JPMorgan Said to Be Reviewing Venezuela's Status in Bond Indexes
(Bloomberg) -- Venezuelan government debt may be entirely removed from JPMorgan Chase & Co.’s flagship emerging-market bond indexes after U.S. sanctions effectively wiped out trading in the securities, according to two people familiar with the matter.
The bank’s index team, which previously said it was reviewing the status of bonds from Petroleos de Venezuela SA in its gauges, is now also considering whether to drop the sovereign notes from its EMBI+, EMBI Global and EMBI Global Diversified benchmarks because of low liquidity, the people said. The broader review comes after the U.S. Treasury Department on Friday put trading restrictions on the sovereign bonds similar to the ones that exist on PDVSA debt.
Removing the notes could compel some of the largest holders of Venezuelan bonds, including Fidelity Management & Research Co., Allianz SE and BlackRock Inc., to dump the debt based on their mandates to closely replicate the benchmark indexes. Trading on both the sovereign and PDVSA bonds has ground to a halt, and it isn’t entirely clear who the buyers would be if the money managers were forced to sell.
Early last week, trading in debt from state oil giant PDVSA all but evaporated after the Trump administration included the securities in sweeping sanctions against Nicolas Maduro’s regime. Trace, Finra’s bond price reporting system, showed zero trades on PDVSA’s debt since Wednesday. On Thursday, Kumaran Ram and Gloria Kim, executives on JPMorgan’s bond index team, alluded to the possibility of PDVSA bonds getting cut from the indexes in a note to clients.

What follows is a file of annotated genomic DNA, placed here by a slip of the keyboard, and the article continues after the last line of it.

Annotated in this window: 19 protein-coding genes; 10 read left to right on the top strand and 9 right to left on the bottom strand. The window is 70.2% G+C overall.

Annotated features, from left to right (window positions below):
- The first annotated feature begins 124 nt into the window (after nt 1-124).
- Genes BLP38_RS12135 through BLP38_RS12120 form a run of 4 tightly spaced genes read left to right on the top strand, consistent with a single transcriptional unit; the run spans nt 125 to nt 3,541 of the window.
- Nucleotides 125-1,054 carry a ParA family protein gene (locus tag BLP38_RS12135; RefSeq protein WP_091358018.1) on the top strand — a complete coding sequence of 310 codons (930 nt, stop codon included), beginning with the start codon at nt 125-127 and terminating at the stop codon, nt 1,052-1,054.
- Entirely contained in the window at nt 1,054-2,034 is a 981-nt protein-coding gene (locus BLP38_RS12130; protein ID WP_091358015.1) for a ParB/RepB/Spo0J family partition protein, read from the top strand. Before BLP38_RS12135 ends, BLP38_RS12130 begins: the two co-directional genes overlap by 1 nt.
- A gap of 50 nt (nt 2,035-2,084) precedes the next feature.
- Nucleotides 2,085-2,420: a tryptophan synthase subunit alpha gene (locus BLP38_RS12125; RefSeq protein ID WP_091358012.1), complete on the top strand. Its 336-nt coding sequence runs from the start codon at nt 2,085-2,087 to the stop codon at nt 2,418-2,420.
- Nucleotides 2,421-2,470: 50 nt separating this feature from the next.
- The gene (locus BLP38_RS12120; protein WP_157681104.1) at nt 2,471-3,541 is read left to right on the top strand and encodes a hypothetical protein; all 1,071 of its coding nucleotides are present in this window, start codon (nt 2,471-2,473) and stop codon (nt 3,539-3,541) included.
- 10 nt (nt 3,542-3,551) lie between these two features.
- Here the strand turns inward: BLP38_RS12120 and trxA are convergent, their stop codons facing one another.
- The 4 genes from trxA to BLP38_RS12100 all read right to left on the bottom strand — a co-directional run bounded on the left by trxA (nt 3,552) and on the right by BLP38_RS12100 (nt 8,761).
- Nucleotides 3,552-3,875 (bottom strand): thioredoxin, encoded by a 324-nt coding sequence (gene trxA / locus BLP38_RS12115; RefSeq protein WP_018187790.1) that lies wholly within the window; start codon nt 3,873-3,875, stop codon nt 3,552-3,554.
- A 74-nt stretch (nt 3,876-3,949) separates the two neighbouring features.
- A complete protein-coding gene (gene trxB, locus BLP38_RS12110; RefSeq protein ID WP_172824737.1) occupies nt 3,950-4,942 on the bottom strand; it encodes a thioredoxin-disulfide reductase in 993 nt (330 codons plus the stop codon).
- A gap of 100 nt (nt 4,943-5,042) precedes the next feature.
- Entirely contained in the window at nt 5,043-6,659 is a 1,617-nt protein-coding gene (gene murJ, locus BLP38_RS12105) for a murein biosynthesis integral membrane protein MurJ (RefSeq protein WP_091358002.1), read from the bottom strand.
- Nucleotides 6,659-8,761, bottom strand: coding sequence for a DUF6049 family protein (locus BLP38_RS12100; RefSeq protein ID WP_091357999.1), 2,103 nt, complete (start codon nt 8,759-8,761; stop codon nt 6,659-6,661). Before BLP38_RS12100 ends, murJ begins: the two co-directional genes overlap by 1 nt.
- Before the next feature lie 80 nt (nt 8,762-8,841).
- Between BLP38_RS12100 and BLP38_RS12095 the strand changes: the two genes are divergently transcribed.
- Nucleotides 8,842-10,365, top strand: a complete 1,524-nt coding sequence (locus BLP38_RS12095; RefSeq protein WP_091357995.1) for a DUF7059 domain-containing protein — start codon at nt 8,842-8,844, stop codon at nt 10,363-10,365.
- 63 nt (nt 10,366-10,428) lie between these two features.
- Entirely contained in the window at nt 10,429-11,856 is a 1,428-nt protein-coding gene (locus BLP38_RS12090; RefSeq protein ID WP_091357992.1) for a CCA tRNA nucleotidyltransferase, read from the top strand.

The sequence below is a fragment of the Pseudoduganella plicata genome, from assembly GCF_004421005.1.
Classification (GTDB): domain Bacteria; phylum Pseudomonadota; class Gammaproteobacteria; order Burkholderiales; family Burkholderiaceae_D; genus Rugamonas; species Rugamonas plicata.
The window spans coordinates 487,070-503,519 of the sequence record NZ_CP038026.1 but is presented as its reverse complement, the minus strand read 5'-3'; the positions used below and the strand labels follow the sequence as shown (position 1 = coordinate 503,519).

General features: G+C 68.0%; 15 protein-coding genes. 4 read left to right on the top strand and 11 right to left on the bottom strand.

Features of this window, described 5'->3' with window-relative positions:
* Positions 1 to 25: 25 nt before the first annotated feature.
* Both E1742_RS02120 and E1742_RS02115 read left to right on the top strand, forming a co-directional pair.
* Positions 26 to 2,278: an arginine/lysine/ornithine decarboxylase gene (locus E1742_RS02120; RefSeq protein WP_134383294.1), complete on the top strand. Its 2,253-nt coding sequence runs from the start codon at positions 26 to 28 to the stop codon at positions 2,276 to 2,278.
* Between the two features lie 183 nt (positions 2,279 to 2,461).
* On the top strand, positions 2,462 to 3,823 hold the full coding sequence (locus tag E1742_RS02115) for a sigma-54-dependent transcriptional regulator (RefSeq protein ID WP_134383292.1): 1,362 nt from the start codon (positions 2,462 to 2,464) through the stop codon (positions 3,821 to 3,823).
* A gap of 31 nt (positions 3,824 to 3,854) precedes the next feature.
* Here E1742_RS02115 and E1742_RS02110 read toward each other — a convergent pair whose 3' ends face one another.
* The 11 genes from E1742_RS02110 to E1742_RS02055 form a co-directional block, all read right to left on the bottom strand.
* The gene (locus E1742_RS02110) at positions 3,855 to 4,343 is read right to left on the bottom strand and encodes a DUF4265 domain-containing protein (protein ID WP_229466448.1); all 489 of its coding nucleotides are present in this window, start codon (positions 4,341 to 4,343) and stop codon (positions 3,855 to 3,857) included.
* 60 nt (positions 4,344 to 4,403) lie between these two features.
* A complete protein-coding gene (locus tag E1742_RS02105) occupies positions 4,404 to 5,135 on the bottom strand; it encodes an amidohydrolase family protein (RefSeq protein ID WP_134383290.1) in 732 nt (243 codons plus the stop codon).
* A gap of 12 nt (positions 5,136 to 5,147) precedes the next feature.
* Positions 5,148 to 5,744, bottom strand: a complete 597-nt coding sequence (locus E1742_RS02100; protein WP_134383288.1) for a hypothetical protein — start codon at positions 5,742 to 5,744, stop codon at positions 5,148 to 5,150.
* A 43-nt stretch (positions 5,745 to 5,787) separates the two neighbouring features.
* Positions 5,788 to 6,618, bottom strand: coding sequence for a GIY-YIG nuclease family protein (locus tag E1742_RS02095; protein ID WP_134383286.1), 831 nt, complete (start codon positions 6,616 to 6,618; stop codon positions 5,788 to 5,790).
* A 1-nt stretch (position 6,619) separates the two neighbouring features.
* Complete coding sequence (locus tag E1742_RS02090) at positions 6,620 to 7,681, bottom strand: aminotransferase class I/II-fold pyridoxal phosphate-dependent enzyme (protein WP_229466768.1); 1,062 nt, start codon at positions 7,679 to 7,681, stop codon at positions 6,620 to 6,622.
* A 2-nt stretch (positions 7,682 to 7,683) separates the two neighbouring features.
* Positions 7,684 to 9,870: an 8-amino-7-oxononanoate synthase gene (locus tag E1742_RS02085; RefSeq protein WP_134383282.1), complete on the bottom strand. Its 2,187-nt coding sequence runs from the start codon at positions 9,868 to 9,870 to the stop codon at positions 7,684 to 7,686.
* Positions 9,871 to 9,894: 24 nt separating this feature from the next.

“We are continuing to monitor, and both Venezuela Republic and PDVSA bonds currently remain eligible for the flagship benchmarks: EMBI Global Diversified, EMBI Global, and EMBI+,” JPMorgan’s press office said in an email Monday.
In May 2017, Harvard economist Ricardo Hausmann, an informal adviser to National Assembly President Juan Guaido, called on JPMorgan to cut Venezuela from its indexes so that investors weren’t compelled to buy bonds from a government accused of human rights violations.
“You don’t want to have investors have to have moral qualms about what’s happening to their savings,” Hausmann said at the time. “You don’t want to be rejoicing at bad things happening to people in a country so that you get paid. You don’t need that moral aggravation. It’s easier to just get Venezuela out of the picture. Get it out of the indexes.”
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